3DMark 11Version:, Extreme Preset: Graphics Test 1, Looped
Real Temp 3.40Average of maximum core readings at full CPU load
Galaxy CM-140 SPL MeterTested at 1/2 m, corrected to 1 m (-6 dB), dBA weighting

Comparison Cases

Test Results

We continue to use our standardized case testing configuration from over a year ago to generate comparable performance data over the course of many reviews. Noise is measured .5m from the case's front corner, on the side that opens. The numbers are corrected to the 1m industry standard -- used by many loudspeaker and fan manufacturers -- by subtracting six decibels.

Does simply designating a case "full tower" give it a performance advantage? Thermal results for the Pandora ATX's default settings fall between those of the Riotoro Prism's high and low fan settings.

The Pandora ATX walks all over the Riotoro Prism in our noise test, although even at full speed the Carbide 600C and Noctis 450 match its full-load noise isolation.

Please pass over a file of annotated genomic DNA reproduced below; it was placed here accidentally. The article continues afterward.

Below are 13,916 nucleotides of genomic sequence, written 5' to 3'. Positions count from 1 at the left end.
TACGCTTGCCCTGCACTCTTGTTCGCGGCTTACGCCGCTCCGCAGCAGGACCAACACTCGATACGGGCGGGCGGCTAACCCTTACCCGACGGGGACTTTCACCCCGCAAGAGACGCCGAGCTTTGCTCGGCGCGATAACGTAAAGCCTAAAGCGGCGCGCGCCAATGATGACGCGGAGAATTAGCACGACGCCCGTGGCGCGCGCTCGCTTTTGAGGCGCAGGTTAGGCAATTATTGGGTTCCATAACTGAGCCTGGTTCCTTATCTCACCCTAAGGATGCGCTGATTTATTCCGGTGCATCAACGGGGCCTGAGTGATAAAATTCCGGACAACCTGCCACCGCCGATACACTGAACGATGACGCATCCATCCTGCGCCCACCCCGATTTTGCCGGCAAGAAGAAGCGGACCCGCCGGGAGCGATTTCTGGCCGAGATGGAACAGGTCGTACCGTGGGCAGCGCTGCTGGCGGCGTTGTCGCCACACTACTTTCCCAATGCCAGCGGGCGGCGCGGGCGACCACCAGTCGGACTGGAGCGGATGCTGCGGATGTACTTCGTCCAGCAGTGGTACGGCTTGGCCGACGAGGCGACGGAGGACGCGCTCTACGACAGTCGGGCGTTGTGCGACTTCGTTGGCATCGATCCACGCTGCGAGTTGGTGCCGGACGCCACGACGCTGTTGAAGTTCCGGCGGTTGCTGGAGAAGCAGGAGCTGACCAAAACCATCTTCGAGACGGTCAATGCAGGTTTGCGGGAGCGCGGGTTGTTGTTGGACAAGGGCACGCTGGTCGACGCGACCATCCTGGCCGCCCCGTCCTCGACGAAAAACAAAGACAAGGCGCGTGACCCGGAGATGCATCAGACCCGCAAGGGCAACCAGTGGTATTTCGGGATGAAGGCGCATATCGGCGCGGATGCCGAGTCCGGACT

Anyone could build an open frame with noisy fans, so the true measure of case performance is how well it cools while remaining quiet. Or, perhaps, how quiet it is while remaining cool. Either way, the Pandora ATX beats all of its competitors at full fan speed, and falls behind the Carbide 600C’s cooling-to-noise ratio only when the Carbide’s fans are slowed.

The Noctis 450 is cheap, so it still tops the Performance Value chart. Of course it doesn’t have any extra features, and the value of those features is in the eye of the buyer. For the same $140, the Pandora ATX provides a user-configurable lighted logo and unique design features, while the Prism CR1280 adds an eighth slot and extra internal clearance for both XL-ATX and EATX compatibility, and the Carbide 600C provides improved build quality and improved low-fan-speed performance.